The entire technical community, and many other Mac and iPhone enthusiasts, has been holding it’s collective breath over an iTouch/ iPhone. This large-form tablet-type computing device is now rumored to be on it’s way towards the end of this year, or is it next year? The key word here is “rumored”. There have been whispers of this device swirling across the ethereal mists of the web for a long time now, and so far, its a no-show. I do have to admit that the rumor mill has been working overtime lately, and the patter is reaching a frantic pitch, which usually means something is about to happen.
Anyway, I was recently asked if I thought the (rumored) iTouch tablet would spell the death of Amazon’s Kindle. At first, I wasn’t sure how to answer, I mean, we don’t even know that there will be an iTouch Tablet.
As I thought about it, however, I couldn’t help to fall prey to the “what-if”, and this is the conclusion that I came to.
First, the Kindle is an ebook reader, and its functionality is limited to its design. Its capabilities outside of reading extend only to text-based web browsing and the ability to listen to mp3’s while reading. If the current capabilities of the iTouch or iPhone are any indication, the iTouch Tablet’s screen should be high resolution and full color, and its functionality should far exceed that of the Kindle.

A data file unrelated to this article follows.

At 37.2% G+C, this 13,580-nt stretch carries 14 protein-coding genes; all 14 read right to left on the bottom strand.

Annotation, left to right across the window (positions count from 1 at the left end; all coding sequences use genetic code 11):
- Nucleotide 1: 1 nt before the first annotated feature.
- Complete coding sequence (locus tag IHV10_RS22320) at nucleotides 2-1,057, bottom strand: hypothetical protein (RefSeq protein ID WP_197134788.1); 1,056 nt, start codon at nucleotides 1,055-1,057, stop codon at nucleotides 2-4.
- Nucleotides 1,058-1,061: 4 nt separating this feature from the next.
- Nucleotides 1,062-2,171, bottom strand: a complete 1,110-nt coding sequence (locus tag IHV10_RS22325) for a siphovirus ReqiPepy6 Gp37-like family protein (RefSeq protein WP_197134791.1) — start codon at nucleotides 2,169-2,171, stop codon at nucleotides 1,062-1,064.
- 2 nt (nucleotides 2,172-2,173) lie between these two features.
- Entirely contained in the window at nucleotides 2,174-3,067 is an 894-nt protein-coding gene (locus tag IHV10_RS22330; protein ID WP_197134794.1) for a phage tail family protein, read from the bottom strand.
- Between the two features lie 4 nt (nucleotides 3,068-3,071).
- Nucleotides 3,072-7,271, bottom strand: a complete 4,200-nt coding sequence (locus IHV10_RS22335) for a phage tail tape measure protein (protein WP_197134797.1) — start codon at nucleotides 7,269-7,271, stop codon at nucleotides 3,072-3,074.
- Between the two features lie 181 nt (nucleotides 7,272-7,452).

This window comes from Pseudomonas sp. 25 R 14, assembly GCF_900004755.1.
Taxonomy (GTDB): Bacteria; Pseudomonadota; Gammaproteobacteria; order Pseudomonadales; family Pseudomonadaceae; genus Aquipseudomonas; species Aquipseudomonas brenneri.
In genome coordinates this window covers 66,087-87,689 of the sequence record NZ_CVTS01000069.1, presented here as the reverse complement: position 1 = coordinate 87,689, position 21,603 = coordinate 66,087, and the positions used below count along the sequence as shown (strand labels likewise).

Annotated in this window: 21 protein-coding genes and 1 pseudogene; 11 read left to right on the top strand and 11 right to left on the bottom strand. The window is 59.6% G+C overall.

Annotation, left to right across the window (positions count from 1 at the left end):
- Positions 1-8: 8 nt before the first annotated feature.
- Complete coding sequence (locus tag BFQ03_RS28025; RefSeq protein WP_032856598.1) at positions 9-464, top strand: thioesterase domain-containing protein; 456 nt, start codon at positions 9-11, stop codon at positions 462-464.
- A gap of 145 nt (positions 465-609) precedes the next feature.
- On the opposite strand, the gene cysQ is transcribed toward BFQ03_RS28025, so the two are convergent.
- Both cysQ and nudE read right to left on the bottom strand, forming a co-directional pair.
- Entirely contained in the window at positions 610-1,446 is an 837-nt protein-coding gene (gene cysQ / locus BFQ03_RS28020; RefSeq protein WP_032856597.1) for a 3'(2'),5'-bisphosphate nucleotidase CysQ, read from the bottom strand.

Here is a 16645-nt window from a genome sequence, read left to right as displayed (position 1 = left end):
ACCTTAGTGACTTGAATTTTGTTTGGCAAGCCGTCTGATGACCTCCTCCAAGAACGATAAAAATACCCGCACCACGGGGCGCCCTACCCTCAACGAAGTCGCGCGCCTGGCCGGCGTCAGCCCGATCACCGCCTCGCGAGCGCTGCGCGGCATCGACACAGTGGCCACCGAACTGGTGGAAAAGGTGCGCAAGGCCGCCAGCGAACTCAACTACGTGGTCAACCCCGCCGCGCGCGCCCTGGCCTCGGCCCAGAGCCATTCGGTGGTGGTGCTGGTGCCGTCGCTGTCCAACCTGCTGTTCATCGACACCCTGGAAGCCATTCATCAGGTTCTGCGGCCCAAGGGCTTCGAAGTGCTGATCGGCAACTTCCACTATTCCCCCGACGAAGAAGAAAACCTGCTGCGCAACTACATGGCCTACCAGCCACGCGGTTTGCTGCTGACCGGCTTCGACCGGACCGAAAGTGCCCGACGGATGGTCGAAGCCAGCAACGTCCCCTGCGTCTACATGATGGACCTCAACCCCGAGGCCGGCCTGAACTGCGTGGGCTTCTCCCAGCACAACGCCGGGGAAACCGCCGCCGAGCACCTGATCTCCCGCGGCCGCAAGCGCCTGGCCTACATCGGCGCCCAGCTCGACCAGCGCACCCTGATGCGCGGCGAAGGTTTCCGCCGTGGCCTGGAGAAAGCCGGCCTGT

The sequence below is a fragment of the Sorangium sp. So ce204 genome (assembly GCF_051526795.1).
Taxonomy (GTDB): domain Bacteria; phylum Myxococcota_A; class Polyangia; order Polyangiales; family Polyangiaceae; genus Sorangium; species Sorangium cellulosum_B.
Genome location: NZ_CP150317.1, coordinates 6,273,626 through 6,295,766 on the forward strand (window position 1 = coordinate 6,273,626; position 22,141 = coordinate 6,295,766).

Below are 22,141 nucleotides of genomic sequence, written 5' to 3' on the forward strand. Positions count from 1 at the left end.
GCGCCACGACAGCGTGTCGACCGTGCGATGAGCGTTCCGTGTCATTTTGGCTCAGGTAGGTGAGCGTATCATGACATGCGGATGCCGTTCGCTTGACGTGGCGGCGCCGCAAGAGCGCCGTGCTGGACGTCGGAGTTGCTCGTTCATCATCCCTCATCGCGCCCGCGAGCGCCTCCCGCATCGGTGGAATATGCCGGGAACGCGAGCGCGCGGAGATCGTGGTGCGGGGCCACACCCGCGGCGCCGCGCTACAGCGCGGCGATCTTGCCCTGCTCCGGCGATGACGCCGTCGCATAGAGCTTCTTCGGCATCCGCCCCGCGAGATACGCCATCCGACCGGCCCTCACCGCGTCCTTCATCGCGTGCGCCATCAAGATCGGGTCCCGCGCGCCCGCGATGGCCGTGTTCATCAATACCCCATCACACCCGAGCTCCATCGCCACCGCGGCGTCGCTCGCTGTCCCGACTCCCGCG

The next thing we will look at is price. The Kindle is $299 for the standard, and the DX is $489. The new iPhone 3GS starts at $199, so we can expect the tablet to reach a much higher price point. I wouldn’t be surprised to see an $800 tag on release. For the money, I would probably take a Kindle, if I only wanted to read.
Then it struck me, like lightning on a blue-sky day. It’s so simple. The real question is, does it matter if the tablet “kills” the Kindle. And the answer is a resounding NO. If you think about it, Amazon is sure to welcome all ebook reading competition, because the ebook sales are likely to come from Amazon themselves.
If anything, Amazon should be congratulated for creating a market where there wasn’t one, and double for creating one that is pretty- much dependent on their service. I, for one, take my hat off to great thinking.